This is me. My primary use of the haskell2010 package is to test my code against it, as well as base, in order to check that it is more likely to work on a standards-conformant Haskell implementation.

To that end, I would prefer it if haskell2010 were basically just cut-n-paste the code from the report and be done with it. This would mean a different Monad instance, which I gather might cause some complexity for do notation (though will it really? GHC already has rebindable do, it seems like this would just be a special case of that).

comment:7 Changed 3 years ago by ekmett

It is a bit more complex than just pasting the report. GHC internals actually know where Monad comes from for instance, so you'd have knock-on consequences.

If we _do_ adopt a haskell2010 fully standards compliant package:

1.) We'd need to make some modifications to GHC itself to tell it where to desugar to for the Monad syntax and internal hackery. We'd need to figure out how to tell tools like cabal to do the right thing.

2.) Code that previously worked with the haskell2010 or haskell98 packages would cease to work with base and vice versa where those instances are concerned. You'd be giving up, say, containers, not just the rest of base. This actually comes at a price to a dozen or two packages that are built right now with the haskell98 package and with these other dependencies as well, possibly breaking in non-obvious ways.

It may be that to fully support both of these two very different usecases for haskell2010 that you'd get two haskell2010-like packages to support both user pools.

This makes for a very complex story to explain to end users, and a lot of engineering.

Last edited 3 years ago by ekmett (previous) (diff)

comment:8 Changed 3 years ago by simonpj

Component: libraries/haskell2010Core Libraries
Owner: set to ekmett

I'm open to whatever the Core Libraries committee thinks is best here, including discussing magical GHC support for whatever you need. I confess that I am reluctant to invest much GHC-development effort in this, but I respect the need to avoid killing off lots of useful libraries by mistake.

Hence making "Core Libraries" the "Component". (We are removing libraries/* components... too much noise.)

Simon

comment:9 Changed 3 years ago by singpolyma

We'd need to make some modifications to GHC itself to tell it where to desugar to for the Monad syntax and internal hackery. We'd need to figure out how to tell tools like cabal to do the right thing.

Isn't this already needed for RebindableSyntax? Is this not a special case of that, or it more different than I think?

comment:10 in reply to:  9 Changed 3 years ago by hvr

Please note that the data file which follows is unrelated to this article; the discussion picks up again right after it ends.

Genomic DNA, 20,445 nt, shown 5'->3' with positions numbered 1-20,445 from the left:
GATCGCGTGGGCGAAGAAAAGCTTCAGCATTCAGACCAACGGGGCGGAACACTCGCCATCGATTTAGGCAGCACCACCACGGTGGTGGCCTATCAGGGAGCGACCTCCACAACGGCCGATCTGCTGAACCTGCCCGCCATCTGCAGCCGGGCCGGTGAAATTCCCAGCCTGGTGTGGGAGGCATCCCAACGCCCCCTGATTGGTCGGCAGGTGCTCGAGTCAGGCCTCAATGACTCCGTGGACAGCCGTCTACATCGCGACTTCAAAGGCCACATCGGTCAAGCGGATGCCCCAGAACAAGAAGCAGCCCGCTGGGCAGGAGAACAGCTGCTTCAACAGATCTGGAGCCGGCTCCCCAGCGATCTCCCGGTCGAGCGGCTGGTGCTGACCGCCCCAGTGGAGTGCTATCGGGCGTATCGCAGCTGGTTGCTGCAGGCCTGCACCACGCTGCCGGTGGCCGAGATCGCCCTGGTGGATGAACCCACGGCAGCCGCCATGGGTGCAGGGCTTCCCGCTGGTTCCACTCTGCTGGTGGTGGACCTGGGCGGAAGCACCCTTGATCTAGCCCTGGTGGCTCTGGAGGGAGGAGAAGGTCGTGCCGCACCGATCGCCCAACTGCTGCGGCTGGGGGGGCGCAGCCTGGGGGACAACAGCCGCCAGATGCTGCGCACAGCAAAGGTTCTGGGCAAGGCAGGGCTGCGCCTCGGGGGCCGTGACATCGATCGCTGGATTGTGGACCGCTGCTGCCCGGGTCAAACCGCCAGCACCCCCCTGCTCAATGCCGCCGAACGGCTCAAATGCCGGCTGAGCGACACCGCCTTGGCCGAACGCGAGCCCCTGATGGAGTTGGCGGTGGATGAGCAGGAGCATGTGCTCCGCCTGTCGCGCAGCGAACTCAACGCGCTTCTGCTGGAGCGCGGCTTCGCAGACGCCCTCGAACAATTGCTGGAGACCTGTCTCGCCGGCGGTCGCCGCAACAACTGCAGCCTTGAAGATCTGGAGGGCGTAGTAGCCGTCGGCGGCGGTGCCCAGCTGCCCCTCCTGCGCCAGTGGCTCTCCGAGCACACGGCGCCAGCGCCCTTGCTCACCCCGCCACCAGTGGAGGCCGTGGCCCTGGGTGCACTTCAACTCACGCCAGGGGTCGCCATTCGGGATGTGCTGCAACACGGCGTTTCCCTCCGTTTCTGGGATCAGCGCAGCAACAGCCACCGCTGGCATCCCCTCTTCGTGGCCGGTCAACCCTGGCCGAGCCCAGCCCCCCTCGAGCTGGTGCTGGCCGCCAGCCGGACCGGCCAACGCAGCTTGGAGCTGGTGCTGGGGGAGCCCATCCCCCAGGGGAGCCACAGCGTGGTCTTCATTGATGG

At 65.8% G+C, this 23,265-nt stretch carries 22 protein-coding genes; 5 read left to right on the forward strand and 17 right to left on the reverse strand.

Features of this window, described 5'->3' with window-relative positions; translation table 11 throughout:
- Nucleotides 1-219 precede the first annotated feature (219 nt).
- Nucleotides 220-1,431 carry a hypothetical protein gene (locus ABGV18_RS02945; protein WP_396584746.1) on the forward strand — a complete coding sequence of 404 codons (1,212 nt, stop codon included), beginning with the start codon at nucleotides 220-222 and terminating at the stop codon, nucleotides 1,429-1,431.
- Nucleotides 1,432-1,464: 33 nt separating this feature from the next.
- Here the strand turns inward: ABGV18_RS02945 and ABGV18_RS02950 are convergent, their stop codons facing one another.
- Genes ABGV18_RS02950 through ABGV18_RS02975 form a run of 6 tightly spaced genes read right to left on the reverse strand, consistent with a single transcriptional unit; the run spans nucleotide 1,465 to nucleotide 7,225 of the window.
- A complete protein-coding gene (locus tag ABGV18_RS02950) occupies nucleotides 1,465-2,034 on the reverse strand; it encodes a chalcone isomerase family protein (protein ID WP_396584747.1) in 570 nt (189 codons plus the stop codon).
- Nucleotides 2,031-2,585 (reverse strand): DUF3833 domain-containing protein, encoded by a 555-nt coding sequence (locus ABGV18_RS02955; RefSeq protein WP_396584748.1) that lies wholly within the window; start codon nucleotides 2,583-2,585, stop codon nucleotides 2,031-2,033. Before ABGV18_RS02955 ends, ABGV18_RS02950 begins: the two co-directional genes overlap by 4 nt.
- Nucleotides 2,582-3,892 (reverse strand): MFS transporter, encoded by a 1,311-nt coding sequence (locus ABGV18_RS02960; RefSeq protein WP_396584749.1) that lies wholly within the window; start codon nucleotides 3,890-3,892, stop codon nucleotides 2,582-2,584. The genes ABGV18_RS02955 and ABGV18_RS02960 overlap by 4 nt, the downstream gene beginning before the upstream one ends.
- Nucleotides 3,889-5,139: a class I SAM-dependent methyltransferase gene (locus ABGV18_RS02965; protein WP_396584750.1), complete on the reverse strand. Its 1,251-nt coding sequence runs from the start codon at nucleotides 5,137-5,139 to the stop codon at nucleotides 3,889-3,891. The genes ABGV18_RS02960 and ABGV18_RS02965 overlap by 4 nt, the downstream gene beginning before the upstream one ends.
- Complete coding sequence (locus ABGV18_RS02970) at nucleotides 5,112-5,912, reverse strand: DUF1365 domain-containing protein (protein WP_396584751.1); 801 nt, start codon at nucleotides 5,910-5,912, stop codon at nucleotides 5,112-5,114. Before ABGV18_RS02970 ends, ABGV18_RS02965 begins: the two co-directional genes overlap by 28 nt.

Replying to singpolyma:

Isn't this already needed for RebindableSyntax? Is this not a special case of that, or it more different than I think?

Here's some sketchy idea I also wrote in a reddit comment about an hypothetical RebindableSyntax-variant called ExportedRebindedSyntax (modulo bikeshed):

  • Code using a non-default Prelude (like e.g. haskell2010 or haskell98) shall just need to hide the base package and bring haskell2010 into scope
  • Particularly, code importing that non-default Prelude shall not need to enable any language extensions
  • The non-default Prelude module would rebind all syntax elements like with RebindableSyntax, but it would only export the desugaring rules, but does not need to export the symbols such as IfThenElse the desugaring rules are bound to for client code to work
  • If a module X directly or indirectly imports a Prelude module using the ExportedRebindedSyntax extension, it inherits the desugaring rules, and exports them to other modules that import that module X. It would be illegal to have conflicting desugaring rules brought into scope (c.f. conflicting typeclass instances being an error)

comment:11 in reply to:  5 Changed 3 years ago by hvr

Cc: core-libraries-committee@… added

Replying to ekmett:

Ack! Now I see what you mean.

Applicative not even being in the package _is_ a problem.

As a reminder this is still an issue, here's a suggestion together with a counter-argument:

As a pragmatic solution, one could simply make available the Applicative typeclass in haskell2010. That way you can define Monad instance, iff you also define Functor and Applicative instances.

However, now you end up with a "Haskell2010" program that works with GHC 7.10 but not GHC 7.{0,2,4,8} (or any other strict-Haskell2010 mode compiler), as the program refers to a non-standard Applicative only available in GHC 7.10.

comment:12 Changed 3 years ago by ekmett

There is no silver bullet here.

The more I think on it, the more it strikes me that the best option is for us to just give up on these packages as a failed experiment.

Neither package has ever really received any traction or picked up a coherent usage story. Every attempt folks (including me) have made to put forth them as something someone might use in practice has been rather rightly derided as unrealistic.

We'd also get to clear old-locale and old-time out of the core.

Any solution that involves bringing Applicative in could just as well be done outside of the GHC development process, so if a user base wanted to rally behind a haskell98 / haskell2010 package, it could be built out in cabal by anyone; we could put out a call for an active maintainer who wants to own it.

It is only if we wanted to isolate haskell2010 users further from the community by making them use their own Monad, etc. that we might have to keep haskell2010 and haskell98 as core packages -- but then only for compiler support for do sugar, and even that could probably be done with enough work. It doesn't strike me as a thing we're remotely ready to do though. It isn't clear it'd work sufficiently well for any appreciable number of users to at all justify the time and maintenance.

Which brings us back to the option of just cutting these packages loose.

Last edited 3 years ago by ekmett (previous) (diff)